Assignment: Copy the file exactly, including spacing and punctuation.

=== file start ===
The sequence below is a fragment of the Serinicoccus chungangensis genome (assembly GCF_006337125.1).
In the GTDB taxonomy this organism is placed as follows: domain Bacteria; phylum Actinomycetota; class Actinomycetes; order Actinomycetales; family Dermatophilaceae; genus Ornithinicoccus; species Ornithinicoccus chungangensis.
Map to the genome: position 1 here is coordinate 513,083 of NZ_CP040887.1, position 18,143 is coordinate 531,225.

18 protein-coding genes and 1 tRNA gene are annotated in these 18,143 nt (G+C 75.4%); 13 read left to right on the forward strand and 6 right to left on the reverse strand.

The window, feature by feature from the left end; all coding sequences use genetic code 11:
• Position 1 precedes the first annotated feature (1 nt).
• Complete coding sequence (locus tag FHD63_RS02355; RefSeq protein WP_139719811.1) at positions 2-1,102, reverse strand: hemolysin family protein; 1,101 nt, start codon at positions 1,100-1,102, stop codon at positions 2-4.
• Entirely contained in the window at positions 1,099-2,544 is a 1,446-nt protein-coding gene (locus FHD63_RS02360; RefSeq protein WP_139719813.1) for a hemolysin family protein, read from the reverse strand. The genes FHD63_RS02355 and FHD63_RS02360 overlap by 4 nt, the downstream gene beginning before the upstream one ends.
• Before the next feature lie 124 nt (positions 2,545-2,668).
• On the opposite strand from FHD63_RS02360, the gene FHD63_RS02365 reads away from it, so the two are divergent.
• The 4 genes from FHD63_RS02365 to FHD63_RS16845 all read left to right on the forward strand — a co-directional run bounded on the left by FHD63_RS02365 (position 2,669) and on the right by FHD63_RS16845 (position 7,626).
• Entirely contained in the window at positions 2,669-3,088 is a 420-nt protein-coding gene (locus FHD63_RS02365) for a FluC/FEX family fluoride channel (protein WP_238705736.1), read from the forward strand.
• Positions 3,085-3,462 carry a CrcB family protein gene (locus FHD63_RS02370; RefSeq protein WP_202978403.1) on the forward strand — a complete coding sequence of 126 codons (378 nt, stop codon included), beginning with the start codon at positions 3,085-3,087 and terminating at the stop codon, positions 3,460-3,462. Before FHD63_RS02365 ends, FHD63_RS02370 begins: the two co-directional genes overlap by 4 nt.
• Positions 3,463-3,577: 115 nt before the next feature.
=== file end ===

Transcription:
The sequence below is a fragment of the Serinicoccus chungangensis genome (assembly GCF_006337125.1).
In the GTDB taxonomy this organism is placed as follows: domain Bacteria; phylum Actinomycetota; class Actinomycetes; order Actinomycetales; family Dermatophilaceae; genus Ornithinicoccus; species Ornithinicoccus chungangensis.
Map to the genome: position 1 here is coordinate 513,083 of NZ_CP040887.1, position 18,143 is coordinate 531,225.

18 protein-coding genes and 1 tRNA gene are annotated in these 18,143 nt (G+C 75.4%); 13 read left to right on the forward strand and 6 right to left on the reverse strand.

The window, feature by feature from the left end; all coding sequences use genetic code 11:
• Position 1 precedes the first annotated feature (1 nt).
• Complete coding sequence (locus tag FHD63_RS02355; RefSeq protein WP_139719811.1) at positions 2-1,102, reverse strand: hemolysin family protein; 1,101 nt, start codon at positions 1,100-1,102, stop codon at positions 2-4.
• Entirely contained in the window at positions 1,099-2,544 is a 1,446-nt protein-coding gene (locus FHD63_RS02360; RefSeq protein WP_139719813.1) for a hemolysin family protein, read from the reverse strand. The genes FHD63_RS02355 and FHD63_RS02360 overlap by 4 nt, the downstream gene beginning before the upstream one ends.
• Before the next feature lie 124 nt (positions 2,545-2,668).
• On the opposite strand from FHD63_RS02360, the gene FHD63_RS02365 reads away from it, so the two are divergent.
• The 4 genes from FHD63_RS02365 to FHD63_RS16845 all read left to right on the forward strand — a co-directional run bounded on the left by FHD63_RS02365 (position 2,669) and on the right by FHD63_RS16845 (position 7,626).
• Entirely contained in the window at positions 2,669-3,088 is a 420-nt protein-coding gene (locus FHD63_RS02365) for a FluC/FEX family fluoride channel (protein WP_238705736.1), read from the forward strand.
• Positions 3,085-3,462 carry a CrcB family protein gene (locus FHD63_RS02370; RefSeq protein WP_202978403.1) on the forward strand — a complete coding sequence of 126 codons (378 nt, stop codon included), beginning with the start codon at positions 3,085-3,087 and terminating at the stop codon, positions 3,460-3,462. Before FHD63_RS02365 ends, FHD63_RS02370 begins: the two co-directional genes overlap by 4 nt.
• Positions 3,463-3,577: 115 nt before the next feature.